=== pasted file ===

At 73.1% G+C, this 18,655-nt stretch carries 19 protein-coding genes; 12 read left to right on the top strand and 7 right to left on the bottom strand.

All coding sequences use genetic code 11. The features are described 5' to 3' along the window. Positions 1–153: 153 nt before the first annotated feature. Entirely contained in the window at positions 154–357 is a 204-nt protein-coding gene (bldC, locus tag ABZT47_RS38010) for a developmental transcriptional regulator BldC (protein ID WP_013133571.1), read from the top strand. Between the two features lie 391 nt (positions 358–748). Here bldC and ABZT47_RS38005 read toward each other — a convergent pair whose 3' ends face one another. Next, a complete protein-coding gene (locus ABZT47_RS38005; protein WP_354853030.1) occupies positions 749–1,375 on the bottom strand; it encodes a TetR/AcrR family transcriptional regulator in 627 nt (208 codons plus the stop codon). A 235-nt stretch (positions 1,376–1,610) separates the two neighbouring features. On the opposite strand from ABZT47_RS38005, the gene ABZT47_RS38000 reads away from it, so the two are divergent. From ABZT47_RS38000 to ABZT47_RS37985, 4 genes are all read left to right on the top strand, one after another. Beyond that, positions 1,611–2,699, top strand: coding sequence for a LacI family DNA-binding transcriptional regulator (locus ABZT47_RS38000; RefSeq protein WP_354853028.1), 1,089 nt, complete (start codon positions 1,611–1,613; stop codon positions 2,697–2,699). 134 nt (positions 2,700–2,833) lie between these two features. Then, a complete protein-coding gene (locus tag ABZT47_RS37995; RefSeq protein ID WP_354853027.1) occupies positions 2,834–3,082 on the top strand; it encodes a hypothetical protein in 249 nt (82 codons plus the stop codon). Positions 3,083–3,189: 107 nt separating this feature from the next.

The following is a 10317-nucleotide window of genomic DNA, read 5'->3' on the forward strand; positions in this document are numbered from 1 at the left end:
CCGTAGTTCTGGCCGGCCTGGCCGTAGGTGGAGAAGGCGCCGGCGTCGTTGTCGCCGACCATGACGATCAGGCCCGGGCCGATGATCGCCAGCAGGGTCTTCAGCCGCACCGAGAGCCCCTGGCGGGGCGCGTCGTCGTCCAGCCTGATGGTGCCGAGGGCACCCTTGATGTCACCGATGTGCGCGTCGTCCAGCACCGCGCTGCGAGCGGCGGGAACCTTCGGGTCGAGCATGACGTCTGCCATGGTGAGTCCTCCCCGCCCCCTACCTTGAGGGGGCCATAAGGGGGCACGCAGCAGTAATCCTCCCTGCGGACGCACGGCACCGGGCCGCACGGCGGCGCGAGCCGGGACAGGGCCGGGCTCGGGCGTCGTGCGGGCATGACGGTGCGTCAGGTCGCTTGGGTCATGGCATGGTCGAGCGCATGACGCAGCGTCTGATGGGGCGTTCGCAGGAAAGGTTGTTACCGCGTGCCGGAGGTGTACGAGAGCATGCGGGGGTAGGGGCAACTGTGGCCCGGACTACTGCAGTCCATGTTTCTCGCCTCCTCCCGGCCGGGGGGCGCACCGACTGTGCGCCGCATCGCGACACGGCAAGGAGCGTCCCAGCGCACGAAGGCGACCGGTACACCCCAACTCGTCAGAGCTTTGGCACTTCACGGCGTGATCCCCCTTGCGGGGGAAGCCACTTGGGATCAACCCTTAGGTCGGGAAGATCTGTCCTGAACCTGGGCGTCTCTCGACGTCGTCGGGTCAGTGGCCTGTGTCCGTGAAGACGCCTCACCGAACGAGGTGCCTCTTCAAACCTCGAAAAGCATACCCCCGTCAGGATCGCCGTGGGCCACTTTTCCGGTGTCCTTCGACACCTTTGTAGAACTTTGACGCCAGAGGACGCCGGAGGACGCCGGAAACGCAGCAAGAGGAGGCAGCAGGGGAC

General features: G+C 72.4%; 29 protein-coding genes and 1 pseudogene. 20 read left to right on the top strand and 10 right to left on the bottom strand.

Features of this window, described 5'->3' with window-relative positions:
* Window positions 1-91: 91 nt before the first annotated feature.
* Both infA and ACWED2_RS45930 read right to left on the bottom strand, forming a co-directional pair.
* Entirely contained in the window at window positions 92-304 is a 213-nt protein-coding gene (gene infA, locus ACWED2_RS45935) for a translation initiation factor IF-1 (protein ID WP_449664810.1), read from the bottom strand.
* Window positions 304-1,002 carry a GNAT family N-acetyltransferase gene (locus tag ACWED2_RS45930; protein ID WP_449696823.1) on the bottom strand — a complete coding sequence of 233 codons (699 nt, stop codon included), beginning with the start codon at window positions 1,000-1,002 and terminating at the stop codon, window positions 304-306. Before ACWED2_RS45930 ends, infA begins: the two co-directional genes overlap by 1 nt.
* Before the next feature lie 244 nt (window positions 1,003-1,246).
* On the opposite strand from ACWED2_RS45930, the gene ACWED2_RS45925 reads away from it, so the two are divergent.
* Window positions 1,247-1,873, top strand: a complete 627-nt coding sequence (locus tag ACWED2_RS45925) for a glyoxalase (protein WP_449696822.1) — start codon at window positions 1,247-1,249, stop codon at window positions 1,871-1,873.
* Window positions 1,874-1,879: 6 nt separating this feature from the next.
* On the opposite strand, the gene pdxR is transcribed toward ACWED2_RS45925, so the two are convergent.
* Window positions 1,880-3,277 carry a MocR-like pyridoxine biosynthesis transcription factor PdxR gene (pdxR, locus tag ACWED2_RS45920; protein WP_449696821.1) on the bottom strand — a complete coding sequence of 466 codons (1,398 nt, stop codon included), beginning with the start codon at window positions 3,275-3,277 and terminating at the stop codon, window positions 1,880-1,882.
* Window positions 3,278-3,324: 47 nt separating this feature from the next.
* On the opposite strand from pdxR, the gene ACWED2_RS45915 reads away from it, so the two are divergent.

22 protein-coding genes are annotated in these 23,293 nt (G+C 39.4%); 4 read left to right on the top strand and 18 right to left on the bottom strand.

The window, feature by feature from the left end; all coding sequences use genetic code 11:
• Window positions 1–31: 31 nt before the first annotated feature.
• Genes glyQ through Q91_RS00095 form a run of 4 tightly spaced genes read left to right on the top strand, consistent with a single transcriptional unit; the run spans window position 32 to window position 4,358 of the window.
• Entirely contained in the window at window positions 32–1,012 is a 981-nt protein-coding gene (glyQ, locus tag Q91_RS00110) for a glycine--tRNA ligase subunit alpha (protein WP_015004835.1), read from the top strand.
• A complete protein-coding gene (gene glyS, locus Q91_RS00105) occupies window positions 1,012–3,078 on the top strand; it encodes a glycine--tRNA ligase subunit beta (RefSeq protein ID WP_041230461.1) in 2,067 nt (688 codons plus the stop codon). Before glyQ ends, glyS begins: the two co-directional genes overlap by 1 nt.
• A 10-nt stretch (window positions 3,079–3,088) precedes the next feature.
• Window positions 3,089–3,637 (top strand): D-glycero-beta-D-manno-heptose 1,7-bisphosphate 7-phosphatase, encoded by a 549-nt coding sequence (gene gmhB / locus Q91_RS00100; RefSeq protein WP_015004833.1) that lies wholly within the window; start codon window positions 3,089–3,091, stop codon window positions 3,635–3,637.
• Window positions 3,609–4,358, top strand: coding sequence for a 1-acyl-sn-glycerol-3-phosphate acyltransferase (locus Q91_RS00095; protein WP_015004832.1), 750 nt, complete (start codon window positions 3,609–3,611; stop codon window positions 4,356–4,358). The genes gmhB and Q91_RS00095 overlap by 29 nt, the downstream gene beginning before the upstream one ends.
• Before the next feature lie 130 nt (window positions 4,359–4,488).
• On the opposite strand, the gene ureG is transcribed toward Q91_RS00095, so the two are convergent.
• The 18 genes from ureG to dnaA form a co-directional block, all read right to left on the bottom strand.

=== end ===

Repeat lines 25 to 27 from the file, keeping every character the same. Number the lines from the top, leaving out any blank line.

• A 10-nt stretch (window positions 3,079–3,088) precedes the next feature.
• Window positions 3,089–3,637 (top strand): D-glycero-beta-D-manno-heptose 1,7-bisphosphate 7-phosphatase, encoded by a 549-nt coding sequence (gene gmhB / locus Q91_RS00100; RefSeq protein WP_015004833.1) that lies wholly within the window; start codon window positions 3,089–3,091, stop codon window positions 3,635–3,637.
• Window positions 3,609–4,358, top strand: coding sequence for a 1-acyl-sn-glycerol-3-phosphate acyltransferase (locus Q91_RS00095; protein WP_015004832.1), 750 nt, complete (start codon window positions 3,609–3,611; stop codon window positions 4,356–4,358). The genes gmhB and Q91_RS00095 overlap by 29 nt, the downstream gene beginning before the upstream one ends.